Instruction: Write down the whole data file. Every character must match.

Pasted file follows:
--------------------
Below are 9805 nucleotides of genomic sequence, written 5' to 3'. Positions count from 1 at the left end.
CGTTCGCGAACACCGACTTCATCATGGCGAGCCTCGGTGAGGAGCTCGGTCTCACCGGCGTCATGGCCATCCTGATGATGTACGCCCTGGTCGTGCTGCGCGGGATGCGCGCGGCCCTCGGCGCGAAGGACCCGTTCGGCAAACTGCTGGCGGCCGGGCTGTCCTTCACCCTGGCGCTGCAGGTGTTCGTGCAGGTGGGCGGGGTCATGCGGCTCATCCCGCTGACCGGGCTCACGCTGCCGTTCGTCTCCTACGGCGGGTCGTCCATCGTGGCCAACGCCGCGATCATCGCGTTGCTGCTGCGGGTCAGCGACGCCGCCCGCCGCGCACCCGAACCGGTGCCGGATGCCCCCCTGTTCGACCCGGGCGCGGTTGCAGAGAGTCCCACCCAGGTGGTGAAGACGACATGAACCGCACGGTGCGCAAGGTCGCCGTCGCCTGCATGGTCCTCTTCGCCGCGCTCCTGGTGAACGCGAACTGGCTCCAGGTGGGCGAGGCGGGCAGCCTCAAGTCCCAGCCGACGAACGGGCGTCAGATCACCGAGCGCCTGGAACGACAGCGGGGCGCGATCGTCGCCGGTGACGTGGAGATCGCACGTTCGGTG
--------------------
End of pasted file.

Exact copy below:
Below are 9805 nucleotides of genomic sequence, written 5' to 3'. Positions count from 1 at the left end.
CGTTCGCGAACACCGACTTCATCATGGCGAGCCTCGGTGAGGAGCTCGGTCTCACCGGCGTCATGGCCATCCTGATGATGTACGCCCTGGTCGTGCTGCGCGGGATGCGCGCGGCCCTCGGCGCGAAGGACCCGTTCGGCAAACTGCTGGCGGCCGGGCTGTCCTTCACCCTGGCGCTGCAGGTGTTCGTGCAGGTGGGCGGGGTCATGCGGCTCATCCCGCTGACCGGGCTCACGCTGCCGTTCGTCTCCTACGGCGGGTCGTCCATCGTGGCCAACGCCGCGATCATCGCGTTGCTGCTGCGGGTCAGCGACGCCGCCCGCCGCGCACCCGAACCGGTGCCGGATGCCCCCCTGTTCGACCCGGGCGCGGTTGCAGAGAGTCCCACCCAGGTGGTGAAGACGACATGAACCGCACGGTGCGCAAGGTCGCCGTCGCCTGCATGGTCCTCTTCGCCGCGCTCCTGGTGAACGCGAACTGGCTCCAGGTGGGCGAGGCGGGCAGCCTCAAGTCCCAGCCGACGAACGGGCGTCAGATCACCGAGCGCCTGGAACGACAGCGGGGCGCGATCGTCGCCGGTGACGTGGAGATCGCACGTTCGGTG